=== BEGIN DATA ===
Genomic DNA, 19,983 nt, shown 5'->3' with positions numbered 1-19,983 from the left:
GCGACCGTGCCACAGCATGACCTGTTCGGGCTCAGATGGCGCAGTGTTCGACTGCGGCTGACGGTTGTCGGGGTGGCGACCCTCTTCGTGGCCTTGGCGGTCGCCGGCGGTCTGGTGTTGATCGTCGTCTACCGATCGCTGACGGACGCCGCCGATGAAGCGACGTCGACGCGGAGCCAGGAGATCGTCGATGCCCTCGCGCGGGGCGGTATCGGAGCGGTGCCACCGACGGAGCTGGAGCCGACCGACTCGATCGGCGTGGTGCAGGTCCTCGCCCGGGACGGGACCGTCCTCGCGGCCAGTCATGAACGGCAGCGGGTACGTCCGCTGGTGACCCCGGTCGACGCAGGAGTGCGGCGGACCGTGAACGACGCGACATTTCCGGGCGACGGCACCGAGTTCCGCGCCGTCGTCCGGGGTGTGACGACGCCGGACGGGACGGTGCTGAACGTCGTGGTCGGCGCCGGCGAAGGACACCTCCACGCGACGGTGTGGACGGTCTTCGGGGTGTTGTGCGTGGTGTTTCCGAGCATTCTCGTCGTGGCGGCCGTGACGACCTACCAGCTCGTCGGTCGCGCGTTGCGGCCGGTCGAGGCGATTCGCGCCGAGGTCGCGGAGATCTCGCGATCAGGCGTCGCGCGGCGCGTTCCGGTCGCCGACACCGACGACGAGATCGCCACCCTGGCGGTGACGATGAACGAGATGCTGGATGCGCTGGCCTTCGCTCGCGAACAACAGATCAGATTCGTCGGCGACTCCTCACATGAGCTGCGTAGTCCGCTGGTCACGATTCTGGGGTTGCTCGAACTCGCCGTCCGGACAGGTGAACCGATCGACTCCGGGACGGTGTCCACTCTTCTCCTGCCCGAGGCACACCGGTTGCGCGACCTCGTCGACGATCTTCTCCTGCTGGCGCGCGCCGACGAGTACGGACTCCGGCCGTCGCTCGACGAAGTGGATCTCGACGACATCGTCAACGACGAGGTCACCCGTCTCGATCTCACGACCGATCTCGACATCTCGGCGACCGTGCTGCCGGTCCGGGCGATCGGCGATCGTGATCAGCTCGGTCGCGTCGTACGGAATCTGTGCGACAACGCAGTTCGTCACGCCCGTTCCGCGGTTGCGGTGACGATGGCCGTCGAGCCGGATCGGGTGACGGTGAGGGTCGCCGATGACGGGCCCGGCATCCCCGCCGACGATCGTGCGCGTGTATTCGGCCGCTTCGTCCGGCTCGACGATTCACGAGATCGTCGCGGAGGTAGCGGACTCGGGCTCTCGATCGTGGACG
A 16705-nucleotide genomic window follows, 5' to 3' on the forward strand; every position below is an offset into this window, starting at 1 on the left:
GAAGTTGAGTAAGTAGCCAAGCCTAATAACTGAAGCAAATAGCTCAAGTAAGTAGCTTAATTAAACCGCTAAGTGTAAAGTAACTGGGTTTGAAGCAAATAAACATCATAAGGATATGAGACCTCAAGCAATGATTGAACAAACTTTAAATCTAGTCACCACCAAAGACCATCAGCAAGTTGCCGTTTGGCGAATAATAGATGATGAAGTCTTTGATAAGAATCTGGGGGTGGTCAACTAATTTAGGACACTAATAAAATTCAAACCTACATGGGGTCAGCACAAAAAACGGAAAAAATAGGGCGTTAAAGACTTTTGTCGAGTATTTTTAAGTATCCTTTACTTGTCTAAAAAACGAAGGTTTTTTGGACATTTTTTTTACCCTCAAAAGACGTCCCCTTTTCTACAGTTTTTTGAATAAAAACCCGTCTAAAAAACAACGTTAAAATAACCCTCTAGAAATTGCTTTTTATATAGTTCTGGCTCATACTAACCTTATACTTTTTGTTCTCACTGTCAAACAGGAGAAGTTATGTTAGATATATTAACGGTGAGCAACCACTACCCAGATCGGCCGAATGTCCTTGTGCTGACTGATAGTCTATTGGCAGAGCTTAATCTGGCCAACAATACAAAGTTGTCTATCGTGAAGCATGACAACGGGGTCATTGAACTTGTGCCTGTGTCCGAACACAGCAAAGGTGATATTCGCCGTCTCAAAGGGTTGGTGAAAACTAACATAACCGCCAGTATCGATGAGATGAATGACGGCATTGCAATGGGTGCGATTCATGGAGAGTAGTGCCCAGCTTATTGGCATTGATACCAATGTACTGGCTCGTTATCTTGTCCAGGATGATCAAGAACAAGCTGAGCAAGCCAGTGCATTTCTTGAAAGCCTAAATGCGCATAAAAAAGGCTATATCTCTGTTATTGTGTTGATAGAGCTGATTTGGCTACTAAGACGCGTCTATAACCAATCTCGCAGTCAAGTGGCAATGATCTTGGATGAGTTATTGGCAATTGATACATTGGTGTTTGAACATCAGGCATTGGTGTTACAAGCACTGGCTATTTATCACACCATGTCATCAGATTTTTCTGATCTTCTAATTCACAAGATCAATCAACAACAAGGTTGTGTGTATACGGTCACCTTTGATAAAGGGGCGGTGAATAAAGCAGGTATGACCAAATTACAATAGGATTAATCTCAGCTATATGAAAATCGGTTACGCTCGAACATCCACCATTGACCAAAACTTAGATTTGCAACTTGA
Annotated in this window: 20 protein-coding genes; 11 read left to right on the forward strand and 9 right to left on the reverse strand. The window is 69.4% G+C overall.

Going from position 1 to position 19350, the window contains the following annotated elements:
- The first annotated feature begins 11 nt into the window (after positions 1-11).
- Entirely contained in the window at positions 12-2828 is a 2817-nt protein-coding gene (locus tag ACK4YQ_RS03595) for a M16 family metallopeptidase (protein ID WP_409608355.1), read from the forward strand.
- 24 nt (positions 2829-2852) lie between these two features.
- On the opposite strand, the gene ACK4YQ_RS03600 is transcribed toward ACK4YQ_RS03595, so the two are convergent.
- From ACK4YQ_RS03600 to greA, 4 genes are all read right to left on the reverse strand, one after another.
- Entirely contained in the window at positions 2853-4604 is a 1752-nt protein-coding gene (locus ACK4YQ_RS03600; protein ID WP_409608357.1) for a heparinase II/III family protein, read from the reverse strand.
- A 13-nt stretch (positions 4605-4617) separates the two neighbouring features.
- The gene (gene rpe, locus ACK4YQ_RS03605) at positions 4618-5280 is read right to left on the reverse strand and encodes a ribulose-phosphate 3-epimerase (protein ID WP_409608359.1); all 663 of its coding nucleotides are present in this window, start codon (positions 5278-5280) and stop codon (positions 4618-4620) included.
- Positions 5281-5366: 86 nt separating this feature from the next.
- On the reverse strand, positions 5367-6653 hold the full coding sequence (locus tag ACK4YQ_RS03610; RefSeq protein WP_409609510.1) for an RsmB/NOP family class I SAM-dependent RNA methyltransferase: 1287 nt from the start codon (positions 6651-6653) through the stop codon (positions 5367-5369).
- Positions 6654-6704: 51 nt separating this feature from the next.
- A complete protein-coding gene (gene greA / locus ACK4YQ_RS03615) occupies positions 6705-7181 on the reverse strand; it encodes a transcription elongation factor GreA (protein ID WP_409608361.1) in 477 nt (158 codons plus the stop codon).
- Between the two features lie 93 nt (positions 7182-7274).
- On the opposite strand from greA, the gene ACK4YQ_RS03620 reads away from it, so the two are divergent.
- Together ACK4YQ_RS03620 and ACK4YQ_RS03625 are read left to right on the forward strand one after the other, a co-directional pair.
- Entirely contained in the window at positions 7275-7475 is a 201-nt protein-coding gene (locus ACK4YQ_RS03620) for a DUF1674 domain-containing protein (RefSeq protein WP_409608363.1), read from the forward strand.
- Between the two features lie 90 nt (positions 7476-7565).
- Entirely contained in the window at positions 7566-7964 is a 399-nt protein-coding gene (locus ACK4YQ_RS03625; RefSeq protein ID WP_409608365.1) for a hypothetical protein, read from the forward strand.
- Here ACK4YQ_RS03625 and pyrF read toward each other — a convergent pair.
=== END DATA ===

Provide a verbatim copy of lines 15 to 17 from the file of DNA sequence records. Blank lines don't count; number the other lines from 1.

- Positions 5281-5366: 86 nt separating this feature from the next.
- On the reverse strand, positions 5367-6653 hold the full coding sequence (locus tag ACK4YQ_RS03610; RefSeq protein WP_409609510.1) for an RsmB/NOP family class I SAM-dependent RNA methyltransferase: 1287 nt from the start codon (positions 6651-6653) through the stop codon (positions 5367-5369).
- Positions 6654-6704: 51 nt separating this feature from the next.